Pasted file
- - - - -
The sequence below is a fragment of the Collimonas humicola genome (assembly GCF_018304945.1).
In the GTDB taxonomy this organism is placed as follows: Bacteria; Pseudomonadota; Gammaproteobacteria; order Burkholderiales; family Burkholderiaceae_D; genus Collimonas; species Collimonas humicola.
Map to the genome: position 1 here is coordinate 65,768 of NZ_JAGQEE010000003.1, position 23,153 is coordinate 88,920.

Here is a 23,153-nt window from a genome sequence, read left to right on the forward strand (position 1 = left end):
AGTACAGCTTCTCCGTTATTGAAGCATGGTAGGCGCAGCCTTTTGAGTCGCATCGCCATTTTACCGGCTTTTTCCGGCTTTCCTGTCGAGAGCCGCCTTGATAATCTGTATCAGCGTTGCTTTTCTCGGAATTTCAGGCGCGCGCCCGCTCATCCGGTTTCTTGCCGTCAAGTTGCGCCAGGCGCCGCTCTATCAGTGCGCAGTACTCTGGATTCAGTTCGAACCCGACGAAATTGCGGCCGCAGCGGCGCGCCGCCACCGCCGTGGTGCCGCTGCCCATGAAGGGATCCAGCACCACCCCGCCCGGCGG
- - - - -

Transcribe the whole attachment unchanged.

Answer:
The sequence below is a fragment of the Collimonas humicola genome (assembly GCF_018304945.1).
In the GTDB taxonomy this organism is placed as follows: Bacteria; Pseudomonadota; Gammaproteobacteria; order Burkholderiales; family Burkholderiaceae_D; genus Collimonas; species Collimonas humicola.
Map to the genome: position 1 here is coordinate 65,768 of NZ_JAGQEE010000003.1, position 23,153 is coordinate 88,920.

Here is a 23,153-nt window from a genome sequence, read left to right on the forward strand (position 1 = left end):
AGTACAGCTTCTCCGTTATTGAAGCATGGTAGGCGCAGCCTTTTGAGTCGCATCGCCATTTTACCGGCTTTTTCCGGCTTTCCTGTCGAGAGCCGCCTTGATAATCTGTATCAGCGTTGCTTTTCTCGGAATTTCAGGCGCGCGCCCGCTCATCCGGTTTCTTGCCGTCAAGTTGCGCCAGGCGCCGCTCTATCAGTGCGCAGTACTCTGGATTCAGTTCGAACCCGACGAAATTGCGGCCGCAGCGGCGCGCCGCCACCGCCGTGGTGCCGCTGCCCATGAAGGGATCCAGCACCACCCCGCCCGGCGG